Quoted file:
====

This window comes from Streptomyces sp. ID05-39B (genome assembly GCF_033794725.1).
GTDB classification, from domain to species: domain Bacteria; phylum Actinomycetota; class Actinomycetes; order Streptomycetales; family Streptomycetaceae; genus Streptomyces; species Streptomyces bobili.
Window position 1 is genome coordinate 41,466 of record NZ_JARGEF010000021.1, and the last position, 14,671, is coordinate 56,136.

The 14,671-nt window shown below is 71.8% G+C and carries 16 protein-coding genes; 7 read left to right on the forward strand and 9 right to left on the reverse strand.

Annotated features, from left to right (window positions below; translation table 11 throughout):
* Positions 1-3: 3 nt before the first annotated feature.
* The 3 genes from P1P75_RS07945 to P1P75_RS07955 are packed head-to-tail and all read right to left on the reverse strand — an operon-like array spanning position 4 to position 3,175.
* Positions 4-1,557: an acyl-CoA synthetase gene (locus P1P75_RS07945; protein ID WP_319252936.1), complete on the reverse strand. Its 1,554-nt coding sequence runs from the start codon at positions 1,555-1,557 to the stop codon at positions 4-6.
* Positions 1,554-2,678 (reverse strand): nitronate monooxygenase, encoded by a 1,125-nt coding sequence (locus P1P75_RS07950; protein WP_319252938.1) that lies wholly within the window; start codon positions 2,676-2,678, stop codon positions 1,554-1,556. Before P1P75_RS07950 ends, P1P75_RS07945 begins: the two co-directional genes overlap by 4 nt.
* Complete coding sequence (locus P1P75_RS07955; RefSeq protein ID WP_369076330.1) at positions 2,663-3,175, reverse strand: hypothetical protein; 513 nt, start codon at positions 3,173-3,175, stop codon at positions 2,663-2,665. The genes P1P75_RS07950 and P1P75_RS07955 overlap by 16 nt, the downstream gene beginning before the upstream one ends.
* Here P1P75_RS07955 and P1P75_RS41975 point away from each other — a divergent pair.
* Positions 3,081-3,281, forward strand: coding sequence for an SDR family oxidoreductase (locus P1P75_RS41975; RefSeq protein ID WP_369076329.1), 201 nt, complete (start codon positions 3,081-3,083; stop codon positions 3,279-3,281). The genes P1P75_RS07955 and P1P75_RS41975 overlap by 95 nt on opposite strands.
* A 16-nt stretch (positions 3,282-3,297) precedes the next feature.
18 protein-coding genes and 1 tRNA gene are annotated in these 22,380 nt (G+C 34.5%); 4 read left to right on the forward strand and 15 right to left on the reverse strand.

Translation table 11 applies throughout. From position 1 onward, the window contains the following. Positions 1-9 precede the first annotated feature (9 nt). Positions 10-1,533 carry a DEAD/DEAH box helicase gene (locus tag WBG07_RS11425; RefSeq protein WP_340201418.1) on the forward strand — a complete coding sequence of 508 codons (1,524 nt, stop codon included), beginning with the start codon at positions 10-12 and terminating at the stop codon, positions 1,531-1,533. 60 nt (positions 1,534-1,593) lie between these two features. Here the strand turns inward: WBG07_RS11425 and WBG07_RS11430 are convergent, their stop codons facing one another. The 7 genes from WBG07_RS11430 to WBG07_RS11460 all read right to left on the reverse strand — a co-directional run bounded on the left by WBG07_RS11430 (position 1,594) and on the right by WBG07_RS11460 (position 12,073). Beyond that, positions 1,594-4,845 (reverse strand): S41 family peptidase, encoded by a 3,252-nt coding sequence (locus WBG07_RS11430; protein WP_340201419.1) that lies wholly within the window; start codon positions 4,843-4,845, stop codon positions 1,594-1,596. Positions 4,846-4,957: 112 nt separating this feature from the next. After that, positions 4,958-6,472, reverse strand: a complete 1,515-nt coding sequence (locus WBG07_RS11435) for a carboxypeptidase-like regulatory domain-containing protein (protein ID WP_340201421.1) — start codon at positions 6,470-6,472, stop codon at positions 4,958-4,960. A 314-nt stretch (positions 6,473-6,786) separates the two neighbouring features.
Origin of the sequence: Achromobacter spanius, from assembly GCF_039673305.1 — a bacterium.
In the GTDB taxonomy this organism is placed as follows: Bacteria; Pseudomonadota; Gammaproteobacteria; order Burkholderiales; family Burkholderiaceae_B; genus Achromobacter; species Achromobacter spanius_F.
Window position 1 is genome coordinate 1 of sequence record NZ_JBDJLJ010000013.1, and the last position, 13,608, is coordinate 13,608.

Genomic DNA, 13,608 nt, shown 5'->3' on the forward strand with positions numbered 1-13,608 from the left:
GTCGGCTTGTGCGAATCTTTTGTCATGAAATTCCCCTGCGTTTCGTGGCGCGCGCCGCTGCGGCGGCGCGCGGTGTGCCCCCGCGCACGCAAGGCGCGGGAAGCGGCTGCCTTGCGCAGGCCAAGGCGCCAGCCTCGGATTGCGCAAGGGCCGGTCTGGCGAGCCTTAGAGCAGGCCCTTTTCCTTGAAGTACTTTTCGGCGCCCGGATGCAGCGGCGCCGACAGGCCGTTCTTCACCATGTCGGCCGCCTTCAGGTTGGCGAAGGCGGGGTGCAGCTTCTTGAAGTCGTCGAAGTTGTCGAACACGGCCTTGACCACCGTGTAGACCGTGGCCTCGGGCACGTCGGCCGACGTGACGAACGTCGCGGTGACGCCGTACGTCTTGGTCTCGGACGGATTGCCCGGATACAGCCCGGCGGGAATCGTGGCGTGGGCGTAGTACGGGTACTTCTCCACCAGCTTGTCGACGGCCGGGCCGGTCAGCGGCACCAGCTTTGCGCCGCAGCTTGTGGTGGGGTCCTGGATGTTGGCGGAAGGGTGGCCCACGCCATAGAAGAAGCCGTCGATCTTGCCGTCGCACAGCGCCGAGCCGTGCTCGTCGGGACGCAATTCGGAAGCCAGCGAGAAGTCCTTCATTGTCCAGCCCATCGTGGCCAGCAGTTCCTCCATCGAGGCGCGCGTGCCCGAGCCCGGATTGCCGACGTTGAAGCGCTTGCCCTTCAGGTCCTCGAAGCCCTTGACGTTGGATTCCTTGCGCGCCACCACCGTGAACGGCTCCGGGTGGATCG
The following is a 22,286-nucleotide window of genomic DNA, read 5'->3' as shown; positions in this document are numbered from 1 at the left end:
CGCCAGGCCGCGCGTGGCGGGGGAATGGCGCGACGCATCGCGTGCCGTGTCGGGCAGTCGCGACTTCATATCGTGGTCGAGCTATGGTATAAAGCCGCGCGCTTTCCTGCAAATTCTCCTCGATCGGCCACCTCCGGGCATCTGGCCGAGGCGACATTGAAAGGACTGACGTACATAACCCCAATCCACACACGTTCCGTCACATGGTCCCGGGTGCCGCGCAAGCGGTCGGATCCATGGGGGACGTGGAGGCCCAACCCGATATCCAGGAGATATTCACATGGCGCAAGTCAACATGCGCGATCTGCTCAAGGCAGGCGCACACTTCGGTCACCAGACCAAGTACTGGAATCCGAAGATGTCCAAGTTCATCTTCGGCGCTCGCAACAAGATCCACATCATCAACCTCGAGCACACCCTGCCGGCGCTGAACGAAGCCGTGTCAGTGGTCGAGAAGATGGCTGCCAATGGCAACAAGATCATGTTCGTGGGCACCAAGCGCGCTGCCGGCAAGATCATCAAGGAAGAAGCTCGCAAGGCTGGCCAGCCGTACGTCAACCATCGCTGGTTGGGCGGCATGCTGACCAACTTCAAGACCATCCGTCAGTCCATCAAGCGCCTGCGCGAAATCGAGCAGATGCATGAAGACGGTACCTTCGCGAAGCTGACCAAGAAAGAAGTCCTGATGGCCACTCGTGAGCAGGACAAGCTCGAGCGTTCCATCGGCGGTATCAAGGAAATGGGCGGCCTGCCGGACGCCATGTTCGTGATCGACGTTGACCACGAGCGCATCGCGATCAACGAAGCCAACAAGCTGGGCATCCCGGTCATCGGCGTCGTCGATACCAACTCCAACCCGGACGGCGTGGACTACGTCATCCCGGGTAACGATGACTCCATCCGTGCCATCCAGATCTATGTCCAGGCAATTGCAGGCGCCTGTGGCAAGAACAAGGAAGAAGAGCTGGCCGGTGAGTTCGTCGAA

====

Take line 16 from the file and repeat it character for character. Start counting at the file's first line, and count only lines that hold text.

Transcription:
Origin of the sequence: Achromobacter spanius, from assembly GCF_039673305.1 — a bacterium.